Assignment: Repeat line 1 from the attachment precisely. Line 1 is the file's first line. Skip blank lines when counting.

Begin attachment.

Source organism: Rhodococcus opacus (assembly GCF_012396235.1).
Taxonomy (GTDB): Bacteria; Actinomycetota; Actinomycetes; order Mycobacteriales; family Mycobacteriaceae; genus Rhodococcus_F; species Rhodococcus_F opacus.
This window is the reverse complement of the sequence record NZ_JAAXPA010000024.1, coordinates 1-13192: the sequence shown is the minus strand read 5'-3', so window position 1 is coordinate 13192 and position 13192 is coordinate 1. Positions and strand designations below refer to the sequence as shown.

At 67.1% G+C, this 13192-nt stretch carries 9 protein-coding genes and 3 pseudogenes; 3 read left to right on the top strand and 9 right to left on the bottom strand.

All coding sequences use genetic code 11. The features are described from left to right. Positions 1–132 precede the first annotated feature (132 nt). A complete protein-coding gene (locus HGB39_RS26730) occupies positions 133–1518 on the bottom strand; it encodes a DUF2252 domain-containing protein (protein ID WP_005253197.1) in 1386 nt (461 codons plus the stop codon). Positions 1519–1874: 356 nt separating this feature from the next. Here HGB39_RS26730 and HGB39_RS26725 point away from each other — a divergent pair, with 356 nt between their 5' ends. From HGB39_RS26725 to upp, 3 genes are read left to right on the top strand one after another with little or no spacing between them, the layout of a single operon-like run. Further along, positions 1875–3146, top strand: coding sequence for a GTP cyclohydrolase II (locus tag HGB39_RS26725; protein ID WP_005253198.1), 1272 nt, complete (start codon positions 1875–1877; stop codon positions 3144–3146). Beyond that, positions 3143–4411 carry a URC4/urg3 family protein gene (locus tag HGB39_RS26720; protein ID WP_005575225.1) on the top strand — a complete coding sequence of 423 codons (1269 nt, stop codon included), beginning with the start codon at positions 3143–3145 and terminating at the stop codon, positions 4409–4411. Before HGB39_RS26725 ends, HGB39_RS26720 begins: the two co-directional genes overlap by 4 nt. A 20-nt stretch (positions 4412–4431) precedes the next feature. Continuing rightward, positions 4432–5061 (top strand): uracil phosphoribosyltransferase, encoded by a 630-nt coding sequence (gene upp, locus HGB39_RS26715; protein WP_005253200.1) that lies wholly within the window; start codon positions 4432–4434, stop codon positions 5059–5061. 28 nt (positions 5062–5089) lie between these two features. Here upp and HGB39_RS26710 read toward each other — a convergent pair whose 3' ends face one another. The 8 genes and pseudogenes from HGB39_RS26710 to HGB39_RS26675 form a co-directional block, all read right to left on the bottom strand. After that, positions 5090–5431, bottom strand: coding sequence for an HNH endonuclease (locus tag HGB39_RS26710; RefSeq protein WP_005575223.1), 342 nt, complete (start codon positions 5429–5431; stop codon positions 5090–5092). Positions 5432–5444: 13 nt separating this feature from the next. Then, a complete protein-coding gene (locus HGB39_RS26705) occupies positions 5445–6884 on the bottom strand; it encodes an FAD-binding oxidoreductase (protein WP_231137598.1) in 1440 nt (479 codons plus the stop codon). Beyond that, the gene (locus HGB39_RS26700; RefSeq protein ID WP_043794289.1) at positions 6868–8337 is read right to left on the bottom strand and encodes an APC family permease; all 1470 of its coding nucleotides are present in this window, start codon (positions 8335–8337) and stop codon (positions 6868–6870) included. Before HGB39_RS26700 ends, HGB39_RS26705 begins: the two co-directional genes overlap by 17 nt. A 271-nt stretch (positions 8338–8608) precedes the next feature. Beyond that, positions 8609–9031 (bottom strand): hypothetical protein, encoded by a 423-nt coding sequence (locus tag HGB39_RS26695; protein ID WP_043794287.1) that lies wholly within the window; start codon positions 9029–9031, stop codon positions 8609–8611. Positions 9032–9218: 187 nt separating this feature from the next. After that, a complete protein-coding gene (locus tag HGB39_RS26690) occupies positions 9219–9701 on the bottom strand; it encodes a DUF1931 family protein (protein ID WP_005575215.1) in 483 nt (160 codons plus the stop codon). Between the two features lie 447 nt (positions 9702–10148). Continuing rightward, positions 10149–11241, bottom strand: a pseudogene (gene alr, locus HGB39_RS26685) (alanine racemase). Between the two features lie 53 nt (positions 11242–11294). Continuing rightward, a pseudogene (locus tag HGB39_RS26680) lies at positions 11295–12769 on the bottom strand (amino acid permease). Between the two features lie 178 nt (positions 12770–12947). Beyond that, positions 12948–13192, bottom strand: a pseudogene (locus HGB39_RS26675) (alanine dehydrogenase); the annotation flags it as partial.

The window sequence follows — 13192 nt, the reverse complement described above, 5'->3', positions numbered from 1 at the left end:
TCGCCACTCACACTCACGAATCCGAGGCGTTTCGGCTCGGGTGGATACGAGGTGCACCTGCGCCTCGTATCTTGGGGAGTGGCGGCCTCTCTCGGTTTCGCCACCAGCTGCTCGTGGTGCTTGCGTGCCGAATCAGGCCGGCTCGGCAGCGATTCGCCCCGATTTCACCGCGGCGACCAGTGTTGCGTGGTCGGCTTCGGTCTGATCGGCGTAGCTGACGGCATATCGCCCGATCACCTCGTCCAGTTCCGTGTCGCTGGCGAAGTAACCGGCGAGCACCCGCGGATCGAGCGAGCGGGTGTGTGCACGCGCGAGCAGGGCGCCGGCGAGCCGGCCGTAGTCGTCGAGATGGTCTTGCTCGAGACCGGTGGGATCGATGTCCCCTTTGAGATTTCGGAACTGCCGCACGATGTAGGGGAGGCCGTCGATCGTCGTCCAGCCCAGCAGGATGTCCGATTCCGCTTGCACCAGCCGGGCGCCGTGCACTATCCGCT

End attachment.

Source organism: Rhodococcus opacus (assembly GCF_012396235.1).